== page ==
As you know, I am a big proponent for being a problem-solver. In addition to the key points you already listed, may I add a couple more that I see in my consulting practice?

    The first addition is that by knowing/understanding the client’s problem-solving, I can more easily navigate their organization. I know who the key stakeholders are, how to advocate on behalf of my client internally, and customize how I communicate value to fit the context of the person I am talking with.

    For example, one of my client’s kept talking about a “leadership gap” – but no one had a definition of what that meant. I dove into how they identified the problem to begin with and came up with a definition everyone could not only agree to, but be strong enough to generate a sale. For me and my team.

    The second addition is that being a genuine problem-solver is, in my opinion, THE differentiator today. It used to always be relationships. I’m not certain if that is so true any more. If I can solve the problem better than my competition (and get the buyer to agree), today’s generation of buyers are more likely to say goodbye to their current suppliers. I may be out in left field here (certainly not my first time!), but I see that the amount of pressure that our clients are under is so big that they have now made dealing with it their number one priority. And IF I can add some level of relationship/positive regard to my problem-solving credibility, I am a powerhouse of a competitor in the market.

    Because they still gotta like ya… right?

    • Great additions Tim–from a great starting point–your original post.

      I do want to comment on ‘relationship.’ I think the concept is misunderstood and misapplied. Too many focus only on the “relationship,” the friendship piece, the social piece. That’s not the relationship that’s important in today’s selling, (though I consider many of my clients friends–but the developed over the course of what we did together.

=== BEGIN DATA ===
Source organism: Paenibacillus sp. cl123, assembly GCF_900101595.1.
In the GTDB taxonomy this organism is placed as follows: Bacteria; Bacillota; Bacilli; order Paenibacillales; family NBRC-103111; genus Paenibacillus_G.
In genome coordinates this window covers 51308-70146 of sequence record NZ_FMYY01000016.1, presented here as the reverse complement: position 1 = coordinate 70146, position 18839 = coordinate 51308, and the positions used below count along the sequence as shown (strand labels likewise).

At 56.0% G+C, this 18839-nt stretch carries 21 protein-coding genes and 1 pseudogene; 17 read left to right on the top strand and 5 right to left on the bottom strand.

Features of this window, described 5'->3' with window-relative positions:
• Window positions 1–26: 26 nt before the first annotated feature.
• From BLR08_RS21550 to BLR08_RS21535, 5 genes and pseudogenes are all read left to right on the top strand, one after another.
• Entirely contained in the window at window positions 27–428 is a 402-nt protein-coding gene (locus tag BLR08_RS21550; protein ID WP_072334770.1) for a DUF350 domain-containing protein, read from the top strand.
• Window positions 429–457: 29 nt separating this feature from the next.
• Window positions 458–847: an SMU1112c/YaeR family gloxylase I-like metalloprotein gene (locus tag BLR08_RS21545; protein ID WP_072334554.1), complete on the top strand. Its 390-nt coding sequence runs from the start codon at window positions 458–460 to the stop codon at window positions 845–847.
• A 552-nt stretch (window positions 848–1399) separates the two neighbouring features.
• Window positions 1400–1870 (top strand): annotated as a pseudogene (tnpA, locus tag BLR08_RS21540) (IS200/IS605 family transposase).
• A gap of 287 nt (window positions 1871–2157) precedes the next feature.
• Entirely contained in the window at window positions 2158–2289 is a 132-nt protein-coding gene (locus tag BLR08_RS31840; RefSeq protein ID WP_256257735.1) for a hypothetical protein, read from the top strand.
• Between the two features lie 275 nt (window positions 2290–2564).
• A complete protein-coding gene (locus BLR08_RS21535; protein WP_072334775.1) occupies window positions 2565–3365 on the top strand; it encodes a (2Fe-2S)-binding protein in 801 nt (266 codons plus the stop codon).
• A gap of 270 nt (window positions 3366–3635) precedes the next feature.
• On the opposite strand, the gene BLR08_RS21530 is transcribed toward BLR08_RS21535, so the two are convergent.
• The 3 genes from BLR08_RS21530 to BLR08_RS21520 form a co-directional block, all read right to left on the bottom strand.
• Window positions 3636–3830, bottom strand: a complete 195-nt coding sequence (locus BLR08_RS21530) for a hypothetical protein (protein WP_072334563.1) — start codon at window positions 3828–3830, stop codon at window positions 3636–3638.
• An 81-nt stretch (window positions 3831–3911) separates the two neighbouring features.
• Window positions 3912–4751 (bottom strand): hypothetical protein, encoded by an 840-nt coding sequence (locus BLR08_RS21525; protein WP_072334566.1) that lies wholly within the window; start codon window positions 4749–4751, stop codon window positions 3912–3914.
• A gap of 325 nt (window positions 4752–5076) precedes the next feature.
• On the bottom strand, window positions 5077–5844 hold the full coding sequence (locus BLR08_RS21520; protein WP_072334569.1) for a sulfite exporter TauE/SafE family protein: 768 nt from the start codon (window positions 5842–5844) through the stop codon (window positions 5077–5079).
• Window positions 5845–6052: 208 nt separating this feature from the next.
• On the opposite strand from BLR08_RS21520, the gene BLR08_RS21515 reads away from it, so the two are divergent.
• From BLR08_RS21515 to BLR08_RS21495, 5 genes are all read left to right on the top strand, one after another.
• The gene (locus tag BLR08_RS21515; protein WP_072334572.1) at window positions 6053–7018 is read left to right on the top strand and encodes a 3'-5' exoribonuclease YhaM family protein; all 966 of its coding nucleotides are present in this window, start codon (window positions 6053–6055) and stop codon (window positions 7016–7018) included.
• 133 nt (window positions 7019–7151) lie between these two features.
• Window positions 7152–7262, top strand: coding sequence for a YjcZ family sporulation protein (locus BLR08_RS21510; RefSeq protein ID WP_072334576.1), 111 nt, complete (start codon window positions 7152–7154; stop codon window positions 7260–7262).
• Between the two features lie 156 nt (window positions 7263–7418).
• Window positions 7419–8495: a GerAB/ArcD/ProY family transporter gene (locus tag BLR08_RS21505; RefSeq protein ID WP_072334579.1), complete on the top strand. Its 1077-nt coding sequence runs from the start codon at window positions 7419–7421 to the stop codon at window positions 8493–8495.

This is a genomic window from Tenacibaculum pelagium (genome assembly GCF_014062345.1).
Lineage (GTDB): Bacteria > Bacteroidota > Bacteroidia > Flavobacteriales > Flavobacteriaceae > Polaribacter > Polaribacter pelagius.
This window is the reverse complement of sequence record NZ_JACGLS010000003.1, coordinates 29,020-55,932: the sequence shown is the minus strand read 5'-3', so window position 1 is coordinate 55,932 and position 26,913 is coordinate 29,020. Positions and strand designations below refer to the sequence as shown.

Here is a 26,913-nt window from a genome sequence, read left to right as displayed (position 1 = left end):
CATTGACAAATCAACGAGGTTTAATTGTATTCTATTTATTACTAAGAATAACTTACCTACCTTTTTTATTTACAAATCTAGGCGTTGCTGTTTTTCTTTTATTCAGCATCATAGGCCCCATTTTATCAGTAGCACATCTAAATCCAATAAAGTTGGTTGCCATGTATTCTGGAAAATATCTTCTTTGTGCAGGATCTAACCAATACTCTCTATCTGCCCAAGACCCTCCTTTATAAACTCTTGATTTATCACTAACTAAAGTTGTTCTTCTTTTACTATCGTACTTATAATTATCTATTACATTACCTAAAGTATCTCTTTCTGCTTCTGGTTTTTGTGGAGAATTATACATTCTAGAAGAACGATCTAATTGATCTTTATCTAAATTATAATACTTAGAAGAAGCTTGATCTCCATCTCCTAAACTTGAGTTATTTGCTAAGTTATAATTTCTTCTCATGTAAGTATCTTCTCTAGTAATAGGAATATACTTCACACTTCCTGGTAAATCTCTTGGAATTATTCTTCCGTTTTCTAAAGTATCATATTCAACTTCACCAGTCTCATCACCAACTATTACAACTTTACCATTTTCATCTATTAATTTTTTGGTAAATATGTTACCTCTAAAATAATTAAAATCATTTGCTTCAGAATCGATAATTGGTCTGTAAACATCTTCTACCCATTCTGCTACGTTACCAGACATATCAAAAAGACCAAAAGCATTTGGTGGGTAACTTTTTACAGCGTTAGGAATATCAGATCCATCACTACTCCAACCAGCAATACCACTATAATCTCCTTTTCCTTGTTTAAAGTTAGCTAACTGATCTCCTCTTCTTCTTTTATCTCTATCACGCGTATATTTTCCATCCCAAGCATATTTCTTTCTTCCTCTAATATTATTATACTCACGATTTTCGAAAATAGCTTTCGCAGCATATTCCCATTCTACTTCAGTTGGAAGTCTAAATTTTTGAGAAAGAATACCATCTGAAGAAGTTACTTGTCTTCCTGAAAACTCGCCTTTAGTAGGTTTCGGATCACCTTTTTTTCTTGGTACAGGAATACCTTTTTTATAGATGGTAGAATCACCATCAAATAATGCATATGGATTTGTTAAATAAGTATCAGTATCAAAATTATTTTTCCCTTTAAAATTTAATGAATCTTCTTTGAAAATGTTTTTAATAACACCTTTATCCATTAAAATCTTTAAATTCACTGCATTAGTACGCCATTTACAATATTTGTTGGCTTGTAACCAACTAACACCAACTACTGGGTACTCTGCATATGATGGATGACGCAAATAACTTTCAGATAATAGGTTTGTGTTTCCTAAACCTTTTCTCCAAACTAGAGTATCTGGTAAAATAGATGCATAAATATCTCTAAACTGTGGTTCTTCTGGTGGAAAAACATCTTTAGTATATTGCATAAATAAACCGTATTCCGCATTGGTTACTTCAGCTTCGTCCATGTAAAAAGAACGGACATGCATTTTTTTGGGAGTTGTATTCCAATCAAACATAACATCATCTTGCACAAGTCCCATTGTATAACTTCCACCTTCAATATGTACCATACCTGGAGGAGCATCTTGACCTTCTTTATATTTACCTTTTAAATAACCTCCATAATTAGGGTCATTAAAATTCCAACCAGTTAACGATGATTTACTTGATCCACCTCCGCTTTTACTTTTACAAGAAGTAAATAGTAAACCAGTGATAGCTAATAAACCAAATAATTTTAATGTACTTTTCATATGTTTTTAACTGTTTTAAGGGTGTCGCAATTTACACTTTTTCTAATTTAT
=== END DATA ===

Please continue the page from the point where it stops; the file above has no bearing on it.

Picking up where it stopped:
Relationship presents us with a chicken/egg quandary. Some level of relationship–that is trust, credibility, must exist to be able to engage the customer in problem solving. And the relationship must evolve over time–it may or may not ever become a close friendship. It may be transient as in “I trust working with you on this issue, we later go our separate ways.”

      So I don’t think we can be a genuine problem solver without a minimal form of relationship—trust, credibility, etc.

      • Yes, I totally agree. One could easily argue that the word relationship is the right word – it’s the definition that has changed. Sadly, I talk to way too many sales people who define “relationship” in terms of lunch, golf, and fishing trips. So you can understand my level of frustration. But I do mean to say that problem-solving is first and relationship is second. The problem is the door. In other words, if there’s no problem, there’s likely no opportunity to build a relationship (on trust, credibility, etc.). Would you agree with that?

  2. I think one of the key differences between being a solution provider and problem slover is the scope. As a solution provider your scope is broader than just solving a specific problem client has. You need to bring in your experience with other clients and provide solution based that not only solves the problem, but brings in much more value. That is what client is expecting, although he may not have specified it explicitly.

    • Great comment Harry, there’s a lot of “flexibility” in the way we look at this issue. Perhaps redefining the problem, solving a component of the problem, etc. We have lots of opportunity to look at how we create value by how we help the customer look at and solve the problem. Thanks for taking the time to comment. Regards, Dave